From the Warden:
16th June 2021
This is what I would have said at the St Columba’s Day celebrations in the Sports Hall:
How do I begin to summarise the year that is just finishing? Perhaps some future archivist will be trawling through the speeches of Wardens of yesteryear and will come across these words and wonder what had happened. Then he or she will look at the year and say, ‘Oh yes, 2021. That was the year of the pandemic. That was the year that our parents and grandparents told us about.’
On speech days or prize-givings Headmasters extol the successes of the year and celebrate the individual and collective achievements of the school. However, the achievements of this year have been of a very different kind and it feels like a monumental achievement just to have made it to the end of the year. What can a school principal like me talk about when we have not played a match this year, when there have been no full school concerts, no dramatic productions, no trips within Ireland, let alone abroad, not even a chapel service of more than a handful of pupils, with no singing and with faces covered?
It allows me instead talk about some things that matter more than the traditional list of achievements and highlight the strengths of the school in ways that are not measurable and tangible. It gives me space to talk about the value of the people who make up this community and who stick together through thick and thin and ensure that the future is much brighter than the present.
Let me start with the pupils. What a year they have had, living with uncertainty, being separated from their friends for a large portion of the year and, when they have been here, without so many of the aspects of school that provide the fun. It has been a joy in the last few weeks to at least hear some noise around the school and to see them running around in the sunshine. I know that many of them have battled and struggled to cope with all that has happened. I would be lying if I said that we did not have our share of mental health issues. Our young people are like all others, trying to navigate a confusing world of social media noise and bombarded with messages from all sides that tell them that they would be happier if they were thinner or had better skin, were more muscular or more macho, better at exams or better at sport. I think it was always like that, but it seems that much of today’s epidemic of dissatisfaction is intentionally created by industries that want to make all of us, and children in particular, feel inadequate and disappointed in who we are.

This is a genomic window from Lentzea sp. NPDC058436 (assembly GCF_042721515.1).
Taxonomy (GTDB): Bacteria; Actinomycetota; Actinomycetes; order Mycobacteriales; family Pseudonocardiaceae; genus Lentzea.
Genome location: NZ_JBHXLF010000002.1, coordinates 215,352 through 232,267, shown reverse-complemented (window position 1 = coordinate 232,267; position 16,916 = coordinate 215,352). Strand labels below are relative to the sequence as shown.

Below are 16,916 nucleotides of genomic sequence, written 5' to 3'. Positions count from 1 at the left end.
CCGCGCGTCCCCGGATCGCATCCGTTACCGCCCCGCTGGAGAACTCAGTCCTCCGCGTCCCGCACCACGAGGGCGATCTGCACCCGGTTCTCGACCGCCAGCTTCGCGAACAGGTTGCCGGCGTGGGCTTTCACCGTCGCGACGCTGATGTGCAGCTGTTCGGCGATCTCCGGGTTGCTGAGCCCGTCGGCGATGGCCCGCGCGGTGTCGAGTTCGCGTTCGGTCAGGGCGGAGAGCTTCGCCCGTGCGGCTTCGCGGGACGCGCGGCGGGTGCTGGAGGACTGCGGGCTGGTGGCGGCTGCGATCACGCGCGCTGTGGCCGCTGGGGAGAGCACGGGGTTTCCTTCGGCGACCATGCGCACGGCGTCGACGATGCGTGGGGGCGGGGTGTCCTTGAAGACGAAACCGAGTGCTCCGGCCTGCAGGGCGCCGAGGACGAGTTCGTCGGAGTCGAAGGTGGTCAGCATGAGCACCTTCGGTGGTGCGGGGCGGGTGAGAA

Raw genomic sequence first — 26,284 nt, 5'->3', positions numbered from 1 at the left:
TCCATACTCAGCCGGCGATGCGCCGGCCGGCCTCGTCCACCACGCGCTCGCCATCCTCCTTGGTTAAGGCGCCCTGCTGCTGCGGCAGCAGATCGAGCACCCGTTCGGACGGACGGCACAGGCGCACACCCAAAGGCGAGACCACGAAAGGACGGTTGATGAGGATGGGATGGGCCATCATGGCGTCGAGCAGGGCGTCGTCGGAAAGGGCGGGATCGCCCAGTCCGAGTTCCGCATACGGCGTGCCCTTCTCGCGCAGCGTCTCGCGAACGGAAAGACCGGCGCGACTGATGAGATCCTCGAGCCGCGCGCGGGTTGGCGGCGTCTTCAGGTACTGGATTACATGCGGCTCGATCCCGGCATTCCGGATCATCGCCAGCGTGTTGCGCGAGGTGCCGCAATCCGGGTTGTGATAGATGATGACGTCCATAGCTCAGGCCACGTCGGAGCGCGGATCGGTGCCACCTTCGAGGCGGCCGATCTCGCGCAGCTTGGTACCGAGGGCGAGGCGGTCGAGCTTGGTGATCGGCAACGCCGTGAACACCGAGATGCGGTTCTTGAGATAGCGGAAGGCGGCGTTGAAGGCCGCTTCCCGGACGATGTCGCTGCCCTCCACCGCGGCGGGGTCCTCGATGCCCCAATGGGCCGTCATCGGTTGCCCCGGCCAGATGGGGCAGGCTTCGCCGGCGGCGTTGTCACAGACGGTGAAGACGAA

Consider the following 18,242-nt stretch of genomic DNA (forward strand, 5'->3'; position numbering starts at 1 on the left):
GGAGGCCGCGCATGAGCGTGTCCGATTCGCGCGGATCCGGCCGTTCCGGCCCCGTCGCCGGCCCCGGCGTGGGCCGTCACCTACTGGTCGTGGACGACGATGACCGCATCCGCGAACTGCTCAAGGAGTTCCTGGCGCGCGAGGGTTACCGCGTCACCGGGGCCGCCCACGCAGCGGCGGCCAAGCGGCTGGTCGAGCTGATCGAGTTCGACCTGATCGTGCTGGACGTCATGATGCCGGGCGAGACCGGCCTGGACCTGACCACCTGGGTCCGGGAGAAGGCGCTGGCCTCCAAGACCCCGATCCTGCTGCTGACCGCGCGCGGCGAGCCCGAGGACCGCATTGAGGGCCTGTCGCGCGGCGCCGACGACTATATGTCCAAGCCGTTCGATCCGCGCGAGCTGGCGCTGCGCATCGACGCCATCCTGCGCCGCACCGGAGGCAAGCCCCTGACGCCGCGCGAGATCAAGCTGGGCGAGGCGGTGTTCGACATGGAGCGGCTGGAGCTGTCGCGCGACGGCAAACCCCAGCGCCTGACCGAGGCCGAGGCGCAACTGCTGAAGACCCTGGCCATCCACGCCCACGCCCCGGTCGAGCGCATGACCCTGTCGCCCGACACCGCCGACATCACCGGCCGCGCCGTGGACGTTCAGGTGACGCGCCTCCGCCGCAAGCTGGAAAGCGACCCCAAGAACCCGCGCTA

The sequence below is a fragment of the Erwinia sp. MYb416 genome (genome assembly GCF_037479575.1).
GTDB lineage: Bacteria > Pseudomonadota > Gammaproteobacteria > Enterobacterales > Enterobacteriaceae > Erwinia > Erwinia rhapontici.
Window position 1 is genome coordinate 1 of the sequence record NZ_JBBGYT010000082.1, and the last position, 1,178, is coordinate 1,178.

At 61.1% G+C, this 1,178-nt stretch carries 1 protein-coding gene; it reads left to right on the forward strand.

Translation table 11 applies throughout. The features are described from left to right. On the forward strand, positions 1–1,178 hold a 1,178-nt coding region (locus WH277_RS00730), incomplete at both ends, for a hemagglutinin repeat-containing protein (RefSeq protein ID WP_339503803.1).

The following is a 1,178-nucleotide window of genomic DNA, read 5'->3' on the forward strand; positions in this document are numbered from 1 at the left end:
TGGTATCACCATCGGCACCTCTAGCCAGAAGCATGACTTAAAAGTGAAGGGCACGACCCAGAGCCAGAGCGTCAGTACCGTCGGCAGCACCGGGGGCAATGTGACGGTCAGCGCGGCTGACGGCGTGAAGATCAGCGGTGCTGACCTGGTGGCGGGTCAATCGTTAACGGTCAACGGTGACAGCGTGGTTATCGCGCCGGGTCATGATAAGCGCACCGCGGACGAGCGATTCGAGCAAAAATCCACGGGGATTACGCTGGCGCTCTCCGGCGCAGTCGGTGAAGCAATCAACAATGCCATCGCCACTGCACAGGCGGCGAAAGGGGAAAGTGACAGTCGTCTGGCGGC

That gives a clear mission and focus for schools and especially one like this, which is such a full immersion experience for both boarders and day pupils. We have an obligation to cherish young people for who they are, to celebrate their differences, to affirm their varied characters and talents and teach them to love themselves. As a Christian foundation we uphold the command to ‘love our neighbour as ourselves,’ which, of course, means that we can only love our neighbour properly if we first love ourselves. Of course, I don’t mean that in a narcissistic way, nor that every person should not be a on a journey to develop their values and their character. None of us is the finished article. But I do mean that we need to encourage our children to love who they are, despite the constant feeds that tell them they are inadequate, make billions from their lack of self-esteem and leave a trail of destruction behind them.
This year we have been speaking a lot more about the values of the College, which were chosen by the pupils and staff: Kindness, Compassion, Inclusion, Responsibility, Determination. And next year we will be using every opportunity to embed them into our regular conversations in chapel and assembly. I’m sure that all parents have the same hopes for their children, that they develop all their talents and fulfil their potential. However, I am convinced that, underneath it all, what we all want most for our children is for them be comfortable in their own skin and to treat other people with respect and love. If we as a school can help that to happen then we have done far more than can be proven by any list of achievements.